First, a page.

Recession Fears Are Fading—and So Are Democrats' 2020 Prospects
You don't have to have a Ph.D. in political science to know that Donald Trump's re-election prospects hinge on a growing economy. And while it's a myth that Americans only vote their pocketbooks, it certainly doesn't hurt the incumbent president if unemployment is low and economic growth is steady.
In addition to hysterical denunciations of Trump, Democrats have concocted an impeachment narrative that doesn't have a chance in hell of succeeding but will send their base of loony lefties into paroxysms of ecstasy.
They're going to need every single one of those votes.
While the left wallows in impeachment, the rest of America is wondering what all the hub-bub is about. Unemployment is at lows not seen in the lifetimes of many economists reporting on it. Economic growth projections show a steady upswing, consumer and business confidence is high, and the Federal Reserve is keeping interest rates low.
This is a recipe for a Trump re-election and Democrats know it.
“Fears about an imminent recession have faded considerably,” the Wells Fargo economists wrote in a report on Wednesday. “The Fed has shown that it will do what it takes to offset the headwinds from slower global economic growth and continued uncertainty around U.S. trade policy.”
The Fed was faced with a delicate task: Cut rates enough to stimulate a slowing economy, while preserving its firepower in case it was needed to render assistance in a more severe downturn. Economists define a recession as two consecutive quarters of GDP contraction.
Even with last year’s series of hikes in the Fed rate that put it at 2.5% in December, that’s a fraction of what prior Fed policymakers had at their disposal to stimulate the economy during previous slowdowns. In other words: The Fed didn’t have a lot of wiggle room.
You may recall last summer it was the end of the world when the Feds' yield curve "inverted" -- short-term bonds were paying more than long-term bonds. "Recession!" shrieked liberal economists. "It's coming!"
In the immortal words of Defense Secretary Nimziki from Independence Day, "That's not entirely accurate."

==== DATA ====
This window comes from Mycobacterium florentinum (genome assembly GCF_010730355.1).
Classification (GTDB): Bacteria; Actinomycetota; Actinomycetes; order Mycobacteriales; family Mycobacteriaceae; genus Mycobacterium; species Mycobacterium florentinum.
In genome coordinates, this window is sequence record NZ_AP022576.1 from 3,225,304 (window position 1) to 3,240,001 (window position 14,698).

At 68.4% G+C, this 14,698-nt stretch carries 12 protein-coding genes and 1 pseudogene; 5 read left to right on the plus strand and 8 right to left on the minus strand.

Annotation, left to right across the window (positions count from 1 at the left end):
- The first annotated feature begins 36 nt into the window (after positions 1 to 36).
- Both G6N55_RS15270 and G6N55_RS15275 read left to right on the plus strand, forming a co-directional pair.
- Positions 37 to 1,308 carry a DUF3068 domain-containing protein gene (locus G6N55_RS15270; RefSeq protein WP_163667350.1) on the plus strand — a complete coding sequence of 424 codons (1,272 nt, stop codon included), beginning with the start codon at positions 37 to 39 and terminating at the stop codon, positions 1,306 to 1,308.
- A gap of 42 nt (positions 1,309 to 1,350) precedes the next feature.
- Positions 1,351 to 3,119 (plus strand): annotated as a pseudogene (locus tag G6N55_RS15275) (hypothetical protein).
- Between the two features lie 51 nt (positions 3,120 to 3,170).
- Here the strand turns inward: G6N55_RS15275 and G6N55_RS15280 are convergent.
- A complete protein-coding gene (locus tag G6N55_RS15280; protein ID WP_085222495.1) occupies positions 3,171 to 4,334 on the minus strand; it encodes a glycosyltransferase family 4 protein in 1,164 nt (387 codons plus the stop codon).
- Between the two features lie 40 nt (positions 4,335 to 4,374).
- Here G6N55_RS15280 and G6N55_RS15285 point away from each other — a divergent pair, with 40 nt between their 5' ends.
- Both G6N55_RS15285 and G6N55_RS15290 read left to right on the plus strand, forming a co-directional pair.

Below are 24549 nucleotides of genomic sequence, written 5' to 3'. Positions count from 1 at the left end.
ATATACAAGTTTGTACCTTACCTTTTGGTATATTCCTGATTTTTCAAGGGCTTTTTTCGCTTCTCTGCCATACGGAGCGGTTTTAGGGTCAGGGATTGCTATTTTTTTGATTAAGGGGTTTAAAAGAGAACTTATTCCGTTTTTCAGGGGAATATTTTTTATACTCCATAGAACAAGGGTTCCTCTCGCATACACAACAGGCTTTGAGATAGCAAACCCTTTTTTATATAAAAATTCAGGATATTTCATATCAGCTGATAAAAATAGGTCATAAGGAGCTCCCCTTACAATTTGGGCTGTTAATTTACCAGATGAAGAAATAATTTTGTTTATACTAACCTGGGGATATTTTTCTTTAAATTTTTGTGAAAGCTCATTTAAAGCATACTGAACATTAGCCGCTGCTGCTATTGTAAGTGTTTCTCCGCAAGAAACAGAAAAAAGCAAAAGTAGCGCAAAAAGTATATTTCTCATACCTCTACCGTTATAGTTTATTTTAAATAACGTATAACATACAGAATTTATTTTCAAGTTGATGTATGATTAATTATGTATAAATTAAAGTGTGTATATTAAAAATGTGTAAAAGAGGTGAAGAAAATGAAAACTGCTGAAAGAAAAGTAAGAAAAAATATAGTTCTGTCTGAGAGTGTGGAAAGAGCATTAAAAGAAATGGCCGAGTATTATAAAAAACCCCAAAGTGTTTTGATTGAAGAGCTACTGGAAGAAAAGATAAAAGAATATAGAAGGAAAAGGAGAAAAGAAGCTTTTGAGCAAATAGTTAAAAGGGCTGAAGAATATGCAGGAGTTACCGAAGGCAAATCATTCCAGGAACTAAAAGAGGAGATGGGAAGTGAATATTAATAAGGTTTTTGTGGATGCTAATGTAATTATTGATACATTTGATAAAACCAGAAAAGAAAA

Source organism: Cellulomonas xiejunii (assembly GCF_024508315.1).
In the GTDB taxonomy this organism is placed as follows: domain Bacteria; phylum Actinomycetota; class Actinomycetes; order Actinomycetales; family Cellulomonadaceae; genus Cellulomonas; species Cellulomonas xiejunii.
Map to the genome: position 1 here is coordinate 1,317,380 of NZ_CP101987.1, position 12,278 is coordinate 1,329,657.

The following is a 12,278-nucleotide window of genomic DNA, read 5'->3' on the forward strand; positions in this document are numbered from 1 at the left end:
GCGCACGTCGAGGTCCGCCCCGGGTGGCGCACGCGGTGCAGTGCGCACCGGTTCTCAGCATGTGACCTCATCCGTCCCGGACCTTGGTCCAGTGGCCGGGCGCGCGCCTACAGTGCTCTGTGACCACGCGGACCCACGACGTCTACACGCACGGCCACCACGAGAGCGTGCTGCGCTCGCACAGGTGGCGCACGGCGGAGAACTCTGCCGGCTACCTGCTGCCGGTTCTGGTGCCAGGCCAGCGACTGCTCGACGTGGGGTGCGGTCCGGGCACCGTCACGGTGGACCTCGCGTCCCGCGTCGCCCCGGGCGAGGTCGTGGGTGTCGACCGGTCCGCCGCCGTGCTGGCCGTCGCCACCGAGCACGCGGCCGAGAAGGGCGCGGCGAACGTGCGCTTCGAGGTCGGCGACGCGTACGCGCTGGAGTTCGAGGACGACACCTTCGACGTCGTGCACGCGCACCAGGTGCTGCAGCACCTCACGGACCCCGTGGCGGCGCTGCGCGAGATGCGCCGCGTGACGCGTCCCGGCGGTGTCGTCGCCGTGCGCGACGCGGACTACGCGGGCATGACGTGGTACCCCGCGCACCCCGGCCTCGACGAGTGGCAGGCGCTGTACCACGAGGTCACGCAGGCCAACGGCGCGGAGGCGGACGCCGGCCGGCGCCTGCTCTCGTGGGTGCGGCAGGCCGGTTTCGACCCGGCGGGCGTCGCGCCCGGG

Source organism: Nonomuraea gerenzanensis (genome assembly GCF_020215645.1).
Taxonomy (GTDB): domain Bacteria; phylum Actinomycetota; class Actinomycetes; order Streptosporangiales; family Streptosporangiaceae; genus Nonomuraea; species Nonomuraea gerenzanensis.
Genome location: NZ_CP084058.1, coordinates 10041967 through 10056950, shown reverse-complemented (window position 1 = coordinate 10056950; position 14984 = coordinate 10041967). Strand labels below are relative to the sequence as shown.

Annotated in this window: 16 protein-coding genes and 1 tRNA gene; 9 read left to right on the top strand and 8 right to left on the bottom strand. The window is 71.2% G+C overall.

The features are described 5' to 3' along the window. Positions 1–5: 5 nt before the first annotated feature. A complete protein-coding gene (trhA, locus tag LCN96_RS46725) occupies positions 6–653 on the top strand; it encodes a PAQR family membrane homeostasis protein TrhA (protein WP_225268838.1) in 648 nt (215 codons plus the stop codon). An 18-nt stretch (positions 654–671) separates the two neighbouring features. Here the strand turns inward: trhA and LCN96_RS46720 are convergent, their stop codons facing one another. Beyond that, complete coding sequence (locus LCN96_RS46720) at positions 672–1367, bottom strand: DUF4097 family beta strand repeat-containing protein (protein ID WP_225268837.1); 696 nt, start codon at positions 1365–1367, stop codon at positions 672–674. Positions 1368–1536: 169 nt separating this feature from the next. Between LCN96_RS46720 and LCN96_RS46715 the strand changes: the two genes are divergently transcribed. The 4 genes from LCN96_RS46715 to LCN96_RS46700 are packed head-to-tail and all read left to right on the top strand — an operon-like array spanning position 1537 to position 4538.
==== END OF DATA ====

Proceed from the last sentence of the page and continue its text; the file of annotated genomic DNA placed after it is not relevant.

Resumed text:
“Worries about an impending recession have diminished considerably since this summer when the yield curve briefly inverted sending financial markets into a frenzy and sparking fears that this record-long business expansion was near its end,” the Wells Fargo report said.
“While data from the manufacturing sector remain weak, the overall macro data have continued to come in slightly better than expected, with job growth remaining strong and real GDP expanding at a 1.9% pace during the third quarter,” it said.
For Trump to lose. history would have to be turned on its head.
Engulfed in an impeachment inquiry and facing eroding support, Trump has turned to the strength of the U.S. economy as a sign that he is likely to be reelected. Since World War II, no U.S. president has lost reelection when the unemployment rate was below 7.4 percent. No president has even run for reelection when the jobless rate was as low as it is now – 3.6 percent.
Trump will soon test this precedent. His poll numbers remain very weak, and his support in suburbs has eroded steadily. A number of political experts say traditional measures of economic success may not prove decisive enough for voters to give Trump a second term.
No, Trump will not be a shoo-in for re-election. But if the Democrats are eager enough to nominate a candidate who wants to spend $52 trillion over the next 10 years and blow up the American health insurance industry, they're more than welcome to try.